King Charles was dressed in the Royal Robe and the Stole Royal, which was presented to him by his son, Prince William. He was then handed the Sovereign's Orb, a globe dating back to 1661 representing his dominion over the realms of medieval Britain.
The Orb was then returned to the alter and King Charles was presented with the Coronation Ring and the Glove. He is also being presented with the Sceptre with Cross and the Sceptre with Dove, which he will hold as he is crowned.
Clickto read more about the coronation regalia.
Investiture and Crowning underway
The Investiture and the Crowning are now taking place. King Charles has been dressed with the Colobium Sindonis, Supertunica, and Girdle, and is sitting in the Coronation Chair to be crowned.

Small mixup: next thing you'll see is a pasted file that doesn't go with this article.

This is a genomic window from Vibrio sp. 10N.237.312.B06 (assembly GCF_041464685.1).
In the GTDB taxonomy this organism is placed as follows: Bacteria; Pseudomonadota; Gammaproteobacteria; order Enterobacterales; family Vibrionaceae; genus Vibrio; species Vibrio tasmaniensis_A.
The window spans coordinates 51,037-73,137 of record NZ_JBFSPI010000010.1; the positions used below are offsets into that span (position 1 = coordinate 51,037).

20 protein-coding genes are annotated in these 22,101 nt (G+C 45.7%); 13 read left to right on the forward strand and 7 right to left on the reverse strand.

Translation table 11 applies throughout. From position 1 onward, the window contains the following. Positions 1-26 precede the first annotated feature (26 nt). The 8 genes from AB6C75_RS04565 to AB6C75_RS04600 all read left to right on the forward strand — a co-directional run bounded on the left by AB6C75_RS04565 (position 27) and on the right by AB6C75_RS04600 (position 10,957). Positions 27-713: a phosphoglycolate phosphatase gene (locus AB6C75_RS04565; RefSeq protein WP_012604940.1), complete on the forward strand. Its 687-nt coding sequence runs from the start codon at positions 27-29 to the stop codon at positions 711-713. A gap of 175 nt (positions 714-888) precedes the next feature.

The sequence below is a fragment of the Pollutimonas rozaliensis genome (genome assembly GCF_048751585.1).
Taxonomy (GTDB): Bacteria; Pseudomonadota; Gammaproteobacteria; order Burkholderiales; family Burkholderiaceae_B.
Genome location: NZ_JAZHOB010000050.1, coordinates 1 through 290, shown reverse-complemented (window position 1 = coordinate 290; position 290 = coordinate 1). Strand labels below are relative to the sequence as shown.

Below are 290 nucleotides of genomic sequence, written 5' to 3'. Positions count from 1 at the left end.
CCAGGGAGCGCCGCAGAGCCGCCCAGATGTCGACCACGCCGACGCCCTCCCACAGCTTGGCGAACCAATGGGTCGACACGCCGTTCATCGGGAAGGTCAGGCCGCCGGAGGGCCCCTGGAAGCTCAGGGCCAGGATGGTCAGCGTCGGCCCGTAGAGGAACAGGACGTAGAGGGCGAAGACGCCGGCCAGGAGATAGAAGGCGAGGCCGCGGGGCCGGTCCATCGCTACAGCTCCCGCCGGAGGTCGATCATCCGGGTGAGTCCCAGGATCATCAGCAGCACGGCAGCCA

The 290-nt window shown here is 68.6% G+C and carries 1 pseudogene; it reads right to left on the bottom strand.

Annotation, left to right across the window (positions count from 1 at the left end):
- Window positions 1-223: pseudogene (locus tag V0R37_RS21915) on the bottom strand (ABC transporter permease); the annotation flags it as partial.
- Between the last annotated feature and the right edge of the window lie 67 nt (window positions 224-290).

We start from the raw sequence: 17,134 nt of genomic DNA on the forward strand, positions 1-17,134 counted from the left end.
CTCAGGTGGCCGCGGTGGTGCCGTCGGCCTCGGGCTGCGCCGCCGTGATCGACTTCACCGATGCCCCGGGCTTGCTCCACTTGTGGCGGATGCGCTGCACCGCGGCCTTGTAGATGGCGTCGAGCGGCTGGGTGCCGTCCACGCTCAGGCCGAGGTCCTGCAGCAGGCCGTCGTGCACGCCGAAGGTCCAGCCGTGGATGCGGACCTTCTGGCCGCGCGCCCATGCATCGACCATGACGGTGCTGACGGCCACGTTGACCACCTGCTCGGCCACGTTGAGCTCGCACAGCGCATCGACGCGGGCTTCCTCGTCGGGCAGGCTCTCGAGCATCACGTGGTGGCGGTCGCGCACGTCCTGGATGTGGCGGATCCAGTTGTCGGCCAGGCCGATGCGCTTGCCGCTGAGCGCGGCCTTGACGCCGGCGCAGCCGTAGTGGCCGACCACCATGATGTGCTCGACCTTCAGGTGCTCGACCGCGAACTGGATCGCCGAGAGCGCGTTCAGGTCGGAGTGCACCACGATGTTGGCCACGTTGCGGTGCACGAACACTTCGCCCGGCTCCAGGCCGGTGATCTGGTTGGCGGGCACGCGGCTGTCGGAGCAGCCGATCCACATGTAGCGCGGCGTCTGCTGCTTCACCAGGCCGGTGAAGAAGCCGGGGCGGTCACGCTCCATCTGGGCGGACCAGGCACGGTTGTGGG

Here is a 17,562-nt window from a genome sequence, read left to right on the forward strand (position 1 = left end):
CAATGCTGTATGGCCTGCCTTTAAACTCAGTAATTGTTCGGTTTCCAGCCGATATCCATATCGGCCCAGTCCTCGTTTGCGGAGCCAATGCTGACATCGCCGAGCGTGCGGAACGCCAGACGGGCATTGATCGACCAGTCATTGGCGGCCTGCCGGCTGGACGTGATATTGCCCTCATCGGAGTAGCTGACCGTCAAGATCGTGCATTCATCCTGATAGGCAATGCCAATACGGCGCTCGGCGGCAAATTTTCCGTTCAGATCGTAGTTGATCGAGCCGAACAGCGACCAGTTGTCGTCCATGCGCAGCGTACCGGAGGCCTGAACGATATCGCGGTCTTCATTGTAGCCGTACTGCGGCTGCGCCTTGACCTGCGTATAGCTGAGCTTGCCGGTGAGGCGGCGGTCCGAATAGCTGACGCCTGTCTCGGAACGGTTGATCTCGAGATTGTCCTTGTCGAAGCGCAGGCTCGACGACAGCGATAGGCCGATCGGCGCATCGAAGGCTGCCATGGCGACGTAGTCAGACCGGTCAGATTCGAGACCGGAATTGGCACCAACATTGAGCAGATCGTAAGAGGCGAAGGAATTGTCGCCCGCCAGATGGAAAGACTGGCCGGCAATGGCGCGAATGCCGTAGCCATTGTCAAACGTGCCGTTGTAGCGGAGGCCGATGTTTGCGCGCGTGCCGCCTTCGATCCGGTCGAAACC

The Anointing has begun, where King Charles will sit in the ancient Coronation Chair, which will be surrounded by an Anointing Screen. King Charles will then be anointed with holy oil from Jerusalem by the Archbishop of Canterbury, who will pour the oil onto a spoon and anoint the monarch's hands, head and breast.
Black gospel choir performs
For what was undoubtedly the first time, a Black gospel choir performed Saturday at the coronation ceremony for a British monarch. The Ascension gospel choir, a group of eight "hand-picked" singers from the same choir that performed at Harry and Meghan, the Duke and Duchess of Sussex's wedding, sang "Alleluia."
What is King Charles wearing for the coronation?
King Charles decided to reuse several historic items for his coronation ceremony. The monarch will wear the same ceremonial coronation robes that his mother, the late Queen Elizabeth II, wore for her coronation in 1953, including an embroidered robe made of gold silk, called the Supertunica. The Supertunica will be worn under the Golden Imperial Mantle, which was first made for King George IV in 1821.